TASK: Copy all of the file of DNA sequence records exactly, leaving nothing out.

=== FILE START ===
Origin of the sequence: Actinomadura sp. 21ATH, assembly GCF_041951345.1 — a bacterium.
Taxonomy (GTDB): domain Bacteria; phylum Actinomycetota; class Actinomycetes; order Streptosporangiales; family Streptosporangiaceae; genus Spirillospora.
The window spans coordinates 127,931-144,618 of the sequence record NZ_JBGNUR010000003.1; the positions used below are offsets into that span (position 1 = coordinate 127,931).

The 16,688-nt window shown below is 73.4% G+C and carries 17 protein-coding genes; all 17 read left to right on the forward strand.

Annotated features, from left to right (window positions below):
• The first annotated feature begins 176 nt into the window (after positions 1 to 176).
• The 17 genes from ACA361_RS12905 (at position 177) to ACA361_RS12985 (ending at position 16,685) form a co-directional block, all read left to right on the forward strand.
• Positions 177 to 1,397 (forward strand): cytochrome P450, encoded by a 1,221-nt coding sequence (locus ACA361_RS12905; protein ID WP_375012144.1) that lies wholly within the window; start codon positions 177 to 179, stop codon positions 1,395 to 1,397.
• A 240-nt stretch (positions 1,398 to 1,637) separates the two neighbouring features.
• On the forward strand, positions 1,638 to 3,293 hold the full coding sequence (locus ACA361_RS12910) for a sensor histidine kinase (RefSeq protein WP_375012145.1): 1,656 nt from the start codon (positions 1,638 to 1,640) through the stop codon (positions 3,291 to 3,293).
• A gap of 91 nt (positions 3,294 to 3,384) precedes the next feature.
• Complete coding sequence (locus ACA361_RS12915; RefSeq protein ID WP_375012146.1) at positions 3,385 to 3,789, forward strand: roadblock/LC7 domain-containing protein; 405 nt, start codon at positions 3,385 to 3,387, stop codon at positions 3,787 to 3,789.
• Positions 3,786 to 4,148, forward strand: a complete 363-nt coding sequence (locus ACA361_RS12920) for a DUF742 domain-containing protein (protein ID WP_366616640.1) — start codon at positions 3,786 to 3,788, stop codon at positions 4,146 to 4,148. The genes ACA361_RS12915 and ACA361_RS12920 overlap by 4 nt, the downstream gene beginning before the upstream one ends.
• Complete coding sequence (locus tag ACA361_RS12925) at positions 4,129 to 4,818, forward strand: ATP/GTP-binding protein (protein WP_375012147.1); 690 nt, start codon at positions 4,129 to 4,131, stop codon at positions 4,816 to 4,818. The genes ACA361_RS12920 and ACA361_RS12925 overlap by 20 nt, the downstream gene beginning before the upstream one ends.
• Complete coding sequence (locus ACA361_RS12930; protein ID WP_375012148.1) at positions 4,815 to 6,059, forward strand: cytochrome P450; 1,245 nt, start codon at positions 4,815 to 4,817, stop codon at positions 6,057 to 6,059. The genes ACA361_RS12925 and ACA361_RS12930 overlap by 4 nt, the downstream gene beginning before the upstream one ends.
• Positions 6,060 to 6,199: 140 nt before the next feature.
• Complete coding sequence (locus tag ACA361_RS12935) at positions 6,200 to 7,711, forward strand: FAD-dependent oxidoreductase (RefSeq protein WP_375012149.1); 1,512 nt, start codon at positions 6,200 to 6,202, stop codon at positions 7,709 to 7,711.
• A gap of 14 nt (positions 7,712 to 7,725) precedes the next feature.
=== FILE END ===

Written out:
Origin of the sequence: Actinomadura sp. 21ATH, assembly GCF_041951345.1 — a bacterium.
Taxonomy (GTDB): domain Bacteria; phylum Actinomycetota; class Actinomycetes; order Streptosporangiales; family Streptosporangiaceae; genus Spirillospora.
The window spans coordinates 127,931-144,618 of the sequence record NZ_JBGNUR010000003.1; the positions used below are offsets into that span (position 1 = coordinate 127,931).

The 16,688-nt window shown below is 73.4% G+C and carries 17 protein-coding genes; all 17 read left to right on the forward strand.

Annotated features, from left to right (window positions below):
• The first annotated feature begins 176 nt into the window (after positions 1 to 176).
• The 17 genes from ACA361_RS12905 (at position 177) to ACA361_RS12985 (ending at position 16,685) form a co-directional block, all read left to right on the forward strand.
• Positions 177 to 1,397 (forward strand): cytochrome P450, encoded by a 1,221-nt coding sequence (locus ACA361_RS12905; protein ID WP_375012144.1) that lies wholly within the window; start codon positions 177 to 179, stop codon positions 1,395 to 1,397.
• A 240-nt stretch (positions 1,398 to 1,637) separates the two neighbouring features.
• On the forward strand, positions 1,638 to 3,293 hold the full coding sequence (locus ACA361_RS12910) for a sensor histidine kinase (RefSeq protein WP_375012145.1): 1,656 nt from the start codon (positions 1,638 to 1,640) through the stop codon (positions 3,291 to 3,293).
• A gap of 91 nt (positions 3,294 to 3,384) precedes the next feature.
• Complete coding sequence (locus ACA361_RS12915; RefSeq protein ID WP_375012146.1) at positions 3,385 to 3,789, forward strand: roadblock/LC7 domain-containing protein; 405 nt, start codon at positions 3,385 to 3,387, stop codon at positions 3,787 to 3,789.
• Positions 3,786 to 4,148, forward strand: a complete 363-nt coding sequence (locus ACA361_RS12920) for a DUF742 domain-containing protein (protein ID WP_366616640.1) — start codon at positions 3,786 to 3,788, stop codon at positions 4,146 to 4,148. The genes ACA361_RS12915 and ACA361_RS12920 overlap by 4 nt, the downstream gene beginning before the upstream one ends.
• Complete coding sequence (locus tag ACA361_RS12925) at positions 4,129 to 4,818, forward strand: ATP/GTP-binding protein (protein WP_375012147.1); 690 nt, start codon at positions 4,129 to 4,131, stop codon at positions 4,816 to 4,818. The genes ACA361_RS12920 and ACA361_RS12925 overlap by 20 nt, the downstream gene beginning before the upstream one ends.
• Complete coding sequence (locus ACA361_RS12930; protein ID WP_375012148.1) at positions 4,815 to 6,059, forward strand: cytochrome P450; 1,245 nt, start codon at positions 4,815 to 4,817, stop codon at positions 6,057 to 6,059. The genes ACA361_RS12925 and ACA361_RS12930 overlap by 4 nt, the downstream gene beginning before the upstream one ends.
• Positions 6,060 to 6,199: 140 nt before the next feature.
• Complete coding sequence (locus tag ACA361_RS12935) at positions 6,200 to 7,711, forward strand: FAD-dependent oxidoreductase (RefSeq protein WP_375012149.1); 1,512 nt, start codon at positions 6,200 to 6,202, stop codon at positions 7,709 to 7,711.
• A gap of 14 nt (positions 7,712 to 7,725) precedes the next feature.